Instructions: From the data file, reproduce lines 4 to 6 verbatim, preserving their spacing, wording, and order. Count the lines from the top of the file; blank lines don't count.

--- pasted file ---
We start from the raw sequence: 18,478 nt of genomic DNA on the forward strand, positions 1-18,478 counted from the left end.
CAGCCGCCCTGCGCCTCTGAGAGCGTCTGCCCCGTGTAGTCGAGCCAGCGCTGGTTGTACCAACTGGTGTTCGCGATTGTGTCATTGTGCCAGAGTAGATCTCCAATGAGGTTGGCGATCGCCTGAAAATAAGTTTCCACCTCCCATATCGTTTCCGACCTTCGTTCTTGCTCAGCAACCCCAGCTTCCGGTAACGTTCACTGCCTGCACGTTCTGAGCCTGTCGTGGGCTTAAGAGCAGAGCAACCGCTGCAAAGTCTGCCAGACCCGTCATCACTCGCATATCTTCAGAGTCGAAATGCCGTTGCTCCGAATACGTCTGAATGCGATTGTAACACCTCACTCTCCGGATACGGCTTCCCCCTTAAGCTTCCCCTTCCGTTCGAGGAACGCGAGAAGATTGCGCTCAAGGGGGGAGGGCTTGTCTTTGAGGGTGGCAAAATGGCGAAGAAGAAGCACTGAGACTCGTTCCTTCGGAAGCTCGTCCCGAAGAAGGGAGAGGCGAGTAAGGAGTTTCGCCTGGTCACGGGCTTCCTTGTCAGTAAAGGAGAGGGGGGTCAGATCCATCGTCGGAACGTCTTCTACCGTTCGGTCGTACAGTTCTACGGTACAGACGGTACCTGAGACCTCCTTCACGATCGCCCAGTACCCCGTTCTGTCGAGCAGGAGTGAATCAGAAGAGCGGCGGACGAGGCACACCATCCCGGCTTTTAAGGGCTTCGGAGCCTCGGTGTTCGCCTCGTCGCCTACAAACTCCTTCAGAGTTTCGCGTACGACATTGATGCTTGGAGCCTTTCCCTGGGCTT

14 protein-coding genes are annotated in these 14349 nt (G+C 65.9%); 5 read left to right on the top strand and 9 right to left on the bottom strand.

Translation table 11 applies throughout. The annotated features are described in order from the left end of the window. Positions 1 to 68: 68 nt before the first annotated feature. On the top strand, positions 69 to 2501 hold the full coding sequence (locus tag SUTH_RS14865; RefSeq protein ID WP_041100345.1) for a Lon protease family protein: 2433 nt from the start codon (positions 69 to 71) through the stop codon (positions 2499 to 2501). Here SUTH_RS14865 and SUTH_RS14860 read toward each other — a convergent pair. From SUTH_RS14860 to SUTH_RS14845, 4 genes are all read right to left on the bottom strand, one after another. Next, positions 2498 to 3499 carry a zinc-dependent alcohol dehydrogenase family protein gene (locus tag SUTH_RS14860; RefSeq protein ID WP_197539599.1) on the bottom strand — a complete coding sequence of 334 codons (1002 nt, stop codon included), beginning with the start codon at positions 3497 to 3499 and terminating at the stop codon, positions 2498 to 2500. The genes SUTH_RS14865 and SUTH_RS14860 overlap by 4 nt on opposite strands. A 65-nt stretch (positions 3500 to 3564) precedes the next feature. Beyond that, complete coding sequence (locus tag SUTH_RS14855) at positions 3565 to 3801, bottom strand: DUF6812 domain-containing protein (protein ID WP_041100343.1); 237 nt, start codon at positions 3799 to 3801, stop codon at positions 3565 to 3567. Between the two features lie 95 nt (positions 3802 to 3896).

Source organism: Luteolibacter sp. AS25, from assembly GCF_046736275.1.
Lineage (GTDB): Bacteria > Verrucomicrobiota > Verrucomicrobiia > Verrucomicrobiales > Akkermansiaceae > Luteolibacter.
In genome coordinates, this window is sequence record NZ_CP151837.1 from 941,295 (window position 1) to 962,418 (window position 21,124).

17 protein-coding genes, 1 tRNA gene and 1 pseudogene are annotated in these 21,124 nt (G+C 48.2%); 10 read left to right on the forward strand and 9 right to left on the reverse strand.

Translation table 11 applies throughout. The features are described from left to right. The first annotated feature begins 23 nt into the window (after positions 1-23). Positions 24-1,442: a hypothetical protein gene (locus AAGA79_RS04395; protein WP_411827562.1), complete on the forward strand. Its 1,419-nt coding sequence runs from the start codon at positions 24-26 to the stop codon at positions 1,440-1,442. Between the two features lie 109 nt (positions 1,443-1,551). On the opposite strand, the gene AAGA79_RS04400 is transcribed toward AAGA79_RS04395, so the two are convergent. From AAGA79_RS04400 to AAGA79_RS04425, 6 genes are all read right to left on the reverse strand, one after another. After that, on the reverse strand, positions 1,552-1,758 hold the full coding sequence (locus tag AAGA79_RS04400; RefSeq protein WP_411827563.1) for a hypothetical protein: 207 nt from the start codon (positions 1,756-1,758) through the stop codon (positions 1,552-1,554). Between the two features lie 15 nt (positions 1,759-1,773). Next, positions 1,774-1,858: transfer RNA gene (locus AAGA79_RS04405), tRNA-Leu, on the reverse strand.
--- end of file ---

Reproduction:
Translation table 11 applies throughout. The annotated features are described in order from the left end of the window. Positions 1 to 68: 68 nt before the first annotated feature. On the top strand, positions 69 to 2501 hold the full coding sequence (locus tag SUTH_RS14865; RefSeq protein ID WP_041100345.1) for a Lon protease family protein: 2433 nt from the start codon (positions 69 to 71) through the stop codon (positions 2499 to 2501). Here SUTH_RS14865 and SUTH_RS14860 read toward each other — a convergent pair. From SUTH_RS14860 to SUTH_RS14845, 4 genes are all read right to left on the bottom strand, one after another. Next, positions 2498 to 3499 carry a zinc-dependent alcohol dehydrogenase family protein gene (locus tag SUTH_RS14860; RefSeq protein ID WP_197539599.1) on the bottom strand — a complete coding sequence of 334 codons (1002 nt, stop codon included), beginning with the start codon at positions 3497 to 3499 and terminating at the stop codon, positions 2498 to 2500. The genes SUTH_RS14865 and SUTH_RS14860 overlap by 4 nt on opposite strands. A 65-nt stretch (positions 3500 to 3564) precedes the next feature. Beyond that, complete coding sequence (locus tag SUTH_RS14855) at positions 3565 to 3801, bottom strand: DUF6812 domain-containing protein (protein ID WP_041100343.1); 237 nt, start codon at positions 3799 to 3801, stop codon at positions 3565 to 3567. Between the two features lie 95 nt (positions 3802 to 3896).

Source organism: Luteolibacter sp. AS25, from assembly GCF_046736275.1.
Lineage (GTDB): Bacteria > Verrucomicrobiota > Verrucomicrobiia > Verrucomicrobiales > Akkermansiaceae > Luteolibacter.